By changing what decisions are made in the business model, when they are made, who makes them, and why they are made, you will be able to come up with business models that better manage information and incentive risks and, as a result, outperform existing business models, disrupt established ways of doing business, and lead to a sustainable competitive advantage, according to Karan Girotra and Serguei Netessine in their book The Risk-Driven Business Model: Four Questions That Will Define Your Company.
In the era of Big Bang Disruption, new disrupters attack existing markets not just from the top, bottom and sides, but from all three at once; their offerings can be simultaneously better, cheaper and more customised, according to Larry Downes and Paul Nunes in their book Big Bang Disruption: Strategy in the Age of Devastating Innovation. If you want to avoid becoming a victim, you need to learn how to create, launch and compete using your own Big Bang disruptions.
Tomorrow’s legal world bears little resemblance to that of the past, according to Richard Susskind in his book Tomorrow’s Lawyers: An Introduction to Your Future. The next two decades will bring more changes to legal institutions and lawyers than have the last two centuries. While traditional job opportunities for young lawyers are diminishing, a whole range of exciting new legal occupations will soon be created.
The world palpably shook in September 2008 and the repercussions are still very much with us, according to Bruce MacEwen in his book Growth is Dead: Now What? Law Firms on the Brink. Clients of big law firms are putting more pressure on prices than ever before. They are strongly resisting paying for junior associates, and requiring that major segments of matters be handled by low-cost providers such as LPOs and contract lawyers. Realisation rates and leverage have fallen sharply, and law firms are experiencing significant excess capacity.
The topic of executing your plans may not be currently trending on Twitter, but it is the key to success, according to Lee Colan and Julie Davis-Colan in their book Stick With It: Mastering the Art of Adherence. It is tough to stick with anything in the current competitive and rapidly changing environment, but that is precisely the reason why adhering to your strategy is vitally important to long-term success.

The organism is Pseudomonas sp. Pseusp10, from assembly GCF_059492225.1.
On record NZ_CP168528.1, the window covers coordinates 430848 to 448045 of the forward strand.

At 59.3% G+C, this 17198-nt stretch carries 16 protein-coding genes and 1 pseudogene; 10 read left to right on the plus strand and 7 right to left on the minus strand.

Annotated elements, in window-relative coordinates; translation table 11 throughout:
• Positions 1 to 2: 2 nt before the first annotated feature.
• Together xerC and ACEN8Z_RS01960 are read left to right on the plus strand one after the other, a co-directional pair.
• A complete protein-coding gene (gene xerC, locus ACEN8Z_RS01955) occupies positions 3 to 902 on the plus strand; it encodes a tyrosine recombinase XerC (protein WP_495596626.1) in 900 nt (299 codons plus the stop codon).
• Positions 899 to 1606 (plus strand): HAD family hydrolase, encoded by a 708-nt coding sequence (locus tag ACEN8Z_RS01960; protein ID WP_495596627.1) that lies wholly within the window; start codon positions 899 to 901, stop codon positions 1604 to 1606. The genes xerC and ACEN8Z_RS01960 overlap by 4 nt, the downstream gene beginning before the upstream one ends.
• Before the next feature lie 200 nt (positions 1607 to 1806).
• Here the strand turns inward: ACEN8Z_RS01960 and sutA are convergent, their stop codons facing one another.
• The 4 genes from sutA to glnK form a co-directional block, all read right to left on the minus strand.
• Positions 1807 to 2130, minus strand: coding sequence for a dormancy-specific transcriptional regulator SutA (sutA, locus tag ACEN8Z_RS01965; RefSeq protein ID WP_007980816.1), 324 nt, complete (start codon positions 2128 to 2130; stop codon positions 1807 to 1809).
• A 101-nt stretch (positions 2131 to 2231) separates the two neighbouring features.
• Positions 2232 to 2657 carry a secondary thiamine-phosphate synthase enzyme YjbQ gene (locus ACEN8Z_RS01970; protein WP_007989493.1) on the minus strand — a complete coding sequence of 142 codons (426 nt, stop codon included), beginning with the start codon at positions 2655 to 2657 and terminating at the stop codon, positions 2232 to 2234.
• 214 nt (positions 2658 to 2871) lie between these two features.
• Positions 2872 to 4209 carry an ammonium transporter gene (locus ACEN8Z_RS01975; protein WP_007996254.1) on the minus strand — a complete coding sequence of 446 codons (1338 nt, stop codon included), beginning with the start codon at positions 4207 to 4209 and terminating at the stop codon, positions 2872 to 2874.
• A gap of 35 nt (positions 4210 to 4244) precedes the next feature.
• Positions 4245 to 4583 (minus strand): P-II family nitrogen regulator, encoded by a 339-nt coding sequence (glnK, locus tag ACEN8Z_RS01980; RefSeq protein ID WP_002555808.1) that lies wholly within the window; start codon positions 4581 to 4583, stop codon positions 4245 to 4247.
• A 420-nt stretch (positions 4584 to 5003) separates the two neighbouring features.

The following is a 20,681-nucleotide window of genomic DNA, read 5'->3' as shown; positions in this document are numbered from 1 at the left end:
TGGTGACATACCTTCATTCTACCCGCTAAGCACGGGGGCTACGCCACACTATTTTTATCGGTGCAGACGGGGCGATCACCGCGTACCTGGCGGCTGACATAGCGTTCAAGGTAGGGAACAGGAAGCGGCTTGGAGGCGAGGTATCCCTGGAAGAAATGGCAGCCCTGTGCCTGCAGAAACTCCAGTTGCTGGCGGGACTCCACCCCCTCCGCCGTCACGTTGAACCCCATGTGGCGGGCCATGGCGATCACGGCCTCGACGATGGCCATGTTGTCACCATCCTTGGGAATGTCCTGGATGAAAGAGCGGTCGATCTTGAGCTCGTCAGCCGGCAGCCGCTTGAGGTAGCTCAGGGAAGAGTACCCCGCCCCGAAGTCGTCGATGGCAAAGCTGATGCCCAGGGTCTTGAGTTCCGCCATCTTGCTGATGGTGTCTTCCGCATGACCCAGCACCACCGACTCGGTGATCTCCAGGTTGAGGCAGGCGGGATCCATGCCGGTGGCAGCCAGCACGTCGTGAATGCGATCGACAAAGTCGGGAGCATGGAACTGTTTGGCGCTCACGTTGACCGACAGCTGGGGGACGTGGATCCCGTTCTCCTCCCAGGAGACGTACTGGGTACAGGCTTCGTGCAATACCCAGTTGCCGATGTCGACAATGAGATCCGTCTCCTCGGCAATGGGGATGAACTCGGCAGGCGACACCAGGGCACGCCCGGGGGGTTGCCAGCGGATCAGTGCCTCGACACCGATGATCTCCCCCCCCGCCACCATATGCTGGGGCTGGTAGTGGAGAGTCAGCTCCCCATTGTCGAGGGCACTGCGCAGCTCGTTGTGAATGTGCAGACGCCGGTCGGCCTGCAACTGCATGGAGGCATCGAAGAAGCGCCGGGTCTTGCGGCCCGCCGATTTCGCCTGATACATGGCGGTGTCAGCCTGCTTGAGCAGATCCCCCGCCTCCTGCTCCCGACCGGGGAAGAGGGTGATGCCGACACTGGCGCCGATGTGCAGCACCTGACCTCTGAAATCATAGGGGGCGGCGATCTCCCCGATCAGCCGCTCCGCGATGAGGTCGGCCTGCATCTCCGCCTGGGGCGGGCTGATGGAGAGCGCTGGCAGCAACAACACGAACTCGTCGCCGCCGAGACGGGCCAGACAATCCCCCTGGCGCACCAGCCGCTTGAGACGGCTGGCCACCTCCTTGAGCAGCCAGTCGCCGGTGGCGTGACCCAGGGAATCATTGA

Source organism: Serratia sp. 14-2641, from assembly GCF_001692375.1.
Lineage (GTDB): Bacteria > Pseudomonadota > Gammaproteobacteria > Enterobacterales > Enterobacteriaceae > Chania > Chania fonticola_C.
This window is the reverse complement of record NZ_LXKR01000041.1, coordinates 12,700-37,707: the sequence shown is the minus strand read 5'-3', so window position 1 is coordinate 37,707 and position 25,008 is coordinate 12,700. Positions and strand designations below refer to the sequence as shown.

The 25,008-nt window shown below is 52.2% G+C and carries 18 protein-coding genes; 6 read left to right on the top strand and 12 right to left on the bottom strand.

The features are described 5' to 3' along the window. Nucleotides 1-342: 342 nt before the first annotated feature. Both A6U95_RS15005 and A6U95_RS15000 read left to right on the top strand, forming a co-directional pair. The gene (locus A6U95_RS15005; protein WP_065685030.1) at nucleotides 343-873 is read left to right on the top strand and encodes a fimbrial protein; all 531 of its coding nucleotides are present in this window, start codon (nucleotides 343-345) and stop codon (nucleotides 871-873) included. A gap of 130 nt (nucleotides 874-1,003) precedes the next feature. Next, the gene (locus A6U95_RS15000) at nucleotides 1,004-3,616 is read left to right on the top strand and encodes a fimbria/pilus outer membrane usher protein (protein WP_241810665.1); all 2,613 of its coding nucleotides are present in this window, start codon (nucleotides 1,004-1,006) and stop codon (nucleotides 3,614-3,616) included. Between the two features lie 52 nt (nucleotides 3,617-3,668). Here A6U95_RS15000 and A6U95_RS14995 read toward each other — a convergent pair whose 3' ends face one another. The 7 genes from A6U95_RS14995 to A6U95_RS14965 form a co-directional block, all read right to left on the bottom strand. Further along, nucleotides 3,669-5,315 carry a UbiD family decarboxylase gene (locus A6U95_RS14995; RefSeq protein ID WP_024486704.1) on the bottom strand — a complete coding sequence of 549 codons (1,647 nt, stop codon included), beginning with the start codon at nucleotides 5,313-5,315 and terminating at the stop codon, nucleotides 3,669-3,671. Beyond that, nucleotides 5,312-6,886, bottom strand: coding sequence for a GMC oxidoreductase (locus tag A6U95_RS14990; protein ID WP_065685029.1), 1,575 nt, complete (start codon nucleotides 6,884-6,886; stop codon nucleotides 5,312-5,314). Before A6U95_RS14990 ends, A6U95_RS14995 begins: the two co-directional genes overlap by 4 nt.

Traditional methods of strategy show you how to analyse your strategic situation, but do not give you the next step, which is how to get a creative idea for what to do, according to William Duggan in his book Creative Strategy: A Guide for Innovation. The typical two-step strategy creation process involves firstly strategic research and analysis, and secondly brainstorming a solution. However, a brainstorming approach relies on information already in the participants’ heads, and usually results in a weak solution.
You must differentiate yourself from your competitors; in order to thrive in good times and bad, you must go beyond the regular, expected offerings that everybody else in your business has, according to Steve Van Remortel in his book Stop Selling Vanilla Ice Cream: The Scoop on Increasing Profit by Differentiating Your Company Through Strategy and Talent. If your clients see no difference between your offerings and those of your competitors, you will be left competing on price.
The author’s strategic planning process revolves around five fundamental features:
According to the author, fewer than 10% of organisations that develop an annual business plan are able clearly to define how they will differentiate themselves from competitors. Is it even possible for most businesses to differentiate themselves? The ones that try often make spurious claims to being the “best” or “most experienced” in the district/state/world, often supported by reference to “awards” won. But what clients and customers are really seeking is something that will be of value to them, because the goods or services are provided in a uniquely helpful way.
Most businesses give up on the idea of finding a true point of differentiation, just as most businesses that do formal planning fail to execute the plans in an accountable manner. Nonetheless, some firms do manage to achieve a clear and sustainable differentiation, leading to significant profitability. This book provides a helpful process for identifying a unique organisational “competence” and using that as the basis of strategic planning. A lot of research, creativity and soul-searching is still required, but the author’s process helps to make the steps manageable.
The book has a companion website which provides numerous worksheets and resources that can be used in the strategic planning process, including some online behavioural and skills assessments that are available free to purchasers of the book and can be used to help team members better understand and interact with each other.
While I did not find the book to be an irresistible page-turner, and many of the steps involved in the author’s process are pretty much the same as those in everyone else’s strategic planning process, I think there are sufficient unique features of the book, particularly in the area of identifying a unique organisational “competence” as a basis for differentiation, to make the book a very worthwhile purchase for organisational leaders, and there is compelling value in the free extras available via the companion website.